Novelist, pilot and activist born in Inukjuak (Nunavik) in 1941 – died in Inukjuak (Nunavik) in 2020.
Markoosie Patsauq, also called Markoosie or Markassie, was born on May 24th, 1941 in Inukjuak, on Ungava’s Western coast, and died in his home village on March 7th 2020.
Born to Alliekayut and Eeta, he is the second of five children, and brother of journalist and politician John Amagoalik and poet Jimmy Patsauq Naumealuk. His family, together with six other families, experienced lifelong trauma when they were forcibly removed from their homes in a High Arctic relocation to Resolute Bay and Grise Fjord, by the Royal Canadian Mounted Police on behalf of the Canadian federal government, under the guise of providing better living conditions for Inuit people. Harsh climate, infertile hunting grounds and despair caused by this uprooting, cost the lives of several of Markoosie’s family members, in particular his mother and his grandmother. The lack of appropriate medical care resulted in the worsening of Markoosie’s tuberculosis, which contaminated some of his companions. He was finally brought to Manitoba where he received medical care between 1953 and 1956 and once cured began high school.
Markoosie’s life was centred into three areas: his aviation career, his literary work and his political commitment. These first two life orientations are closely linked; the third emerges later in Markoosie’s life. After graduating from Sir John Franklin High School in Yellowknife in 1961, he brilliantly completes an aviation program and obtains a private pilot license, followed by a commercial license at Sky Harbour Air Services Flying Training School in Goderich, Ontario between the summer of 1967 and the summer of 1968. Becoming the first Inuit commercial pilot in Canada was an event celebrated by the Minister of Indian and Northern Affairs, and a recognition of how inspiring Markoosie’s career is for Inuit people. Markoosie wrote on days when the weather was too rough for flying. His writing was noticed by James McNeill, an official running an Inuit literary program, on behalf of the Department of Indian and Northern Affairs, and he published Markoosie’s first novel, ᐆᒪᔪᕐᓯᐅᑎ ᐅᓈᑐᐃᓐᓇᒧᑦ(Uumajursiuti unaatuinnamut) in installments in the Inuit magazine Inuttitut. Markoosie translated the novel into English in 1970 as Harpoon of the Hunter, and French translations followed in 1971 and in 2011, a bilingual edition: Le harpon du chasseur ᐊᖑᓇᓱᑦᑎᐅᑉ ᓇᐅᒃᑯᑎᖓ. This is the first Inuit novel ever published in Canada, and its importance is highlighted by subsequent translations, for instance, into German (1974), Danish (1995), Marathi (2015), Hindi (2015). A new translation of the novel into French, and a rewrite of the work in English, were published posthumously in 2021, and they have been the subject of controversy. Markoosie’s flying experience inspired him to write another narrative entitled Wings of Mercy, which was serialized in the Inuktitut magazine between 1972 and 1973. His recognition on a federal level as both a pilot and a writer wins him the esteem of Jean Chrétien, then Minister of Indian and Northern Affairs, who nominated him to the Board of Directors of Panarctic Oil in 1971. Panarctic Oils, Ltd. was then partially managed by the federal government, with a mission to insure Canadian sovereignty in the High Arctic and harvest oil and gas resources in this territory. Markoosie fought side by side with John Amagoalik to lobby the federal government to acknowledge the human tragedy caused by the High Arctic relocation and to reveal the relocation’s true motivation: insuring Canadian sovereignty in High Arctic. Markoosie won this legal case in 1996 and received an official apology from the Canadian government as well as a financial compensation for the seven once relocated families.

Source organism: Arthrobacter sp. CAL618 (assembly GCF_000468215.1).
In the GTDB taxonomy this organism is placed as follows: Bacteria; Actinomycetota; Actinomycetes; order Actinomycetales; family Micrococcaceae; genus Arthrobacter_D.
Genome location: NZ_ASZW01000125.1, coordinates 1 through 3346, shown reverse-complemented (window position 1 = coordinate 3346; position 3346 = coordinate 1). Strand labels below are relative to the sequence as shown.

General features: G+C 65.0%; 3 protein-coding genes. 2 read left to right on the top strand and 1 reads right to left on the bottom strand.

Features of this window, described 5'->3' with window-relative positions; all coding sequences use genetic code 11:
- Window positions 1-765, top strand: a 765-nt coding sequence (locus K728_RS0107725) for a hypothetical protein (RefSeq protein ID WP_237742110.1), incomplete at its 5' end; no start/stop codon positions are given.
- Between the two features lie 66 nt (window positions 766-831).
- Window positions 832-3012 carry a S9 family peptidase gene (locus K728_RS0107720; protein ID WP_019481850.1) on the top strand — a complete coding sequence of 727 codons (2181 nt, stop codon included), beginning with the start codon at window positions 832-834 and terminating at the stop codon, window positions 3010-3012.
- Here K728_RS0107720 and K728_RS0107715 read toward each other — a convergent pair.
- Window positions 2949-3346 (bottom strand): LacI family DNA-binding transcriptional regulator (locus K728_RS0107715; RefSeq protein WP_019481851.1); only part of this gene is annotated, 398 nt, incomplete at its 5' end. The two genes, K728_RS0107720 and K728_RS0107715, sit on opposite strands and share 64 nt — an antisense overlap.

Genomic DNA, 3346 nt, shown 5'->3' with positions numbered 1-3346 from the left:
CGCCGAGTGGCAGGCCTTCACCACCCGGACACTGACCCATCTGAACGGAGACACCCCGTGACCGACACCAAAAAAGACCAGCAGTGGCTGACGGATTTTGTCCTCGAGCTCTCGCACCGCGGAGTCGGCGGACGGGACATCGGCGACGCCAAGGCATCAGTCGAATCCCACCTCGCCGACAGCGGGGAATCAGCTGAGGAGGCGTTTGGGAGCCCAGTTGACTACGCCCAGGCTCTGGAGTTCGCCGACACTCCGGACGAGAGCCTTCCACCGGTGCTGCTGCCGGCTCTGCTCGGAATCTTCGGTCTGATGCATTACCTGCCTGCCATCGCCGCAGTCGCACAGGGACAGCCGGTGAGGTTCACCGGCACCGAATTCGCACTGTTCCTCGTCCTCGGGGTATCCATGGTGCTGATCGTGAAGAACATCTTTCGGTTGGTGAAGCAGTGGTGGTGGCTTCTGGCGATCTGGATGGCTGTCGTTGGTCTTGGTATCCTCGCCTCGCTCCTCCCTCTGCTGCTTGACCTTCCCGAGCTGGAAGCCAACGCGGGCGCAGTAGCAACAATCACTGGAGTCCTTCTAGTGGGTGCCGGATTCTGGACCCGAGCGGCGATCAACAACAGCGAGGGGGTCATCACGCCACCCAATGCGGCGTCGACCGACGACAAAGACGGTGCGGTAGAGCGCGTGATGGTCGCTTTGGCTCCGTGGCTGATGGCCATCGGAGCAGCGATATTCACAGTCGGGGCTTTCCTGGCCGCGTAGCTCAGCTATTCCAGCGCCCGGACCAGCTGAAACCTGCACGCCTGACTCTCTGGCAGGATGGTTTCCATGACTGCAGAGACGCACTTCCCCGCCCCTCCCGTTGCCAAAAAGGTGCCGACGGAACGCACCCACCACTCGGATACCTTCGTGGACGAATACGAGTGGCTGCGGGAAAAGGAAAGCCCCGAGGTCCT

During the last years of his life, Markoosie lived in Inukjuak. He was very pleased to see how Harpoon of the Hunter, a story about his people, has travelled across the world and been widely read outside Nunavik.